Artificial Intelligence and the future of trading

October 31, 2018

What Elon Musk smoking pot tells us about Tesla's share price

A recent Economist article about the plight of the value investor got me thinking about the nature of stock markets and how they are today versus 20 years ago, and where they're going.

If a stock market is a distillation of pure capitalism, then as time progresses, the system optimizes and allocates capital (long and short positions) more efficiently.

25 years ago the process of trading stock markets was vastly different with open outcry still exclusively used on the trading floor of the NYSE until 1995.

Open Outcry trading

Low-frequency trading

The ebb and flow of the market and performance of individual stocks was more susceptible to the imperfect information and known biases of the individuals making the trading decisions.

Now a tiny percentage of transactions are private individuals buying a share for their retirement portfolio. The vast majority of transactions by volume and value are investment banks and hedgefunds who utilise vast computational clusters, huge streams of data, sentiment analysis and artificial intelligence to make microsecond decisions to trade.

How much of the value of individual stocks is now affected by human sentiment is unknown, but I view this as a positive change as the progress of capitalism is always towards increased efficiency.

Which leads me to consider what this implies for the future of trading and ultimately the valuation of companies.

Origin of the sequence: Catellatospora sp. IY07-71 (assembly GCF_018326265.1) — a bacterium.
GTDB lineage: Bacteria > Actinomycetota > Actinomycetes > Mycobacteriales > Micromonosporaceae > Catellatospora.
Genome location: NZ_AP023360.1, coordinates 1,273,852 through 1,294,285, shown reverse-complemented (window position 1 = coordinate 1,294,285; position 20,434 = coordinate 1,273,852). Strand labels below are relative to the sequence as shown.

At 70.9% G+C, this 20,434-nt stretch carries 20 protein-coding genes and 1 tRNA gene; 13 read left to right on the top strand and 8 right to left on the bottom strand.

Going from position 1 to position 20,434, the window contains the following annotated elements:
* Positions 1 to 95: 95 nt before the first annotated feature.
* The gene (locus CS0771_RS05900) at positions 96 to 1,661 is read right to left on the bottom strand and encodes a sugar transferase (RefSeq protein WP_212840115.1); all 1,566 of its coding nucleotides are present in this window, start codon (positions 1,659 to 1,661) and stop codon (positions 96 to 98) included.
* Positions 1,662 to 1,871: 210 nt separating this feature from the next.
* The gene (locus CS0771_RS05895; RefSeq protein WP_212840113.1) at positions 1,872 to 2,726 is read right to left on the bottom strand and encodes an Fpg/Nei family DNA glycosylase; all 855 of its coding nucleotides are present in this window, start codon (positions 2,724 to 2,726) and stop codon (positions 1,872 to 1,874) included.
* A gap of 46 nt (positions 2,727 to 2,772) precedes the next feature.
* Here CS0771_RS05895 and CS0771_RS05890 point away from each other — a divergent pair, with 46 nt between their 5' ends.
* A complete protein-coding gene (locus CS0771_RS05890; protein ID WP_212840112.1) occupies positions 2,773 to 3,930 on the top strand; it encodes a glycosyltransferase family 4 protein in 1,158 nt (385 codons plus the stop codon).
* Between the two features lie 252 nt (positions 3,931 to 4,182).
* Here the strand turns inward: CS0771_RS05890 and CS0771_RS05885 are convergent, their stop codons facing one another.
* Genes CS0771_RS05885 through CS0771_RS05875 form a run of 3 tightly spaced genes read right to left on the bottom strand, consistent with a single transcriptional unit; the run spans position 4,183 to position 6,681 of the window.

Initially it would seem that these vast AI systems would learn to adapt to and optimise for human biases and prejudices. So when Elon Musk smokes pot on video, an automated trading system receives a flurry of tweets and determines the value of Tesla will drop and takes a short position.

Elon Musk smoking pot

Mulling the impact on Tesla's 3rd quarter results

The shock 3rd quarter profit and underlying fundamentals of Tesla are not affected, but the machine has learned how to interpret these signals as leading indicators of human actions and thus price impact.

As human sentiment plays a decreasing role in the impact of share prices (aside from the tiny fact that humans remain the customers, employees, shareholders, and so on, of these companies), trading systems will presumably make another step change in optimisation and remove the human element from all trading decisions.

That step change is in more and increasingly alternative data. This in not particularly insightful, given the business model of virtually every modern tech business is the accumulation of more data and the value ascribed. But the provision of alternative data and it's application to modern trading system is only the tip of the iceberg.

There have been some innovative steps such as using satellites to determine farm yields, image recognition of store carpark usage and sentiment analysis of tweets. But there's so much more to come.

As every aspect of our universe is digitized and categorised, increasing computational power and advanced machine learning capability means the system continues to optimise. Then the alpha that everyone is seeking becomes more, better and faster data.

That represents a longer-term trend. The interim step on this path towards increased efficiency of trading systems rests on improved fundamentals and more accurate derived data in guiding decisions.

Woodseer is one such data source, taking various data inputs and applying a forecast algorithm to produce the extremely accurate dividend estimates.

We're codifying the refined approach of our analysts into an algorithm and scaling that across over 20,000 stocks globally. The output is overseen by our analysts who are instrumental in the never-ending work of fine-tuning our algorithm to produce better results.

As always to learn more about our application of technology to produce accurate dividend forecast, please get in touch.

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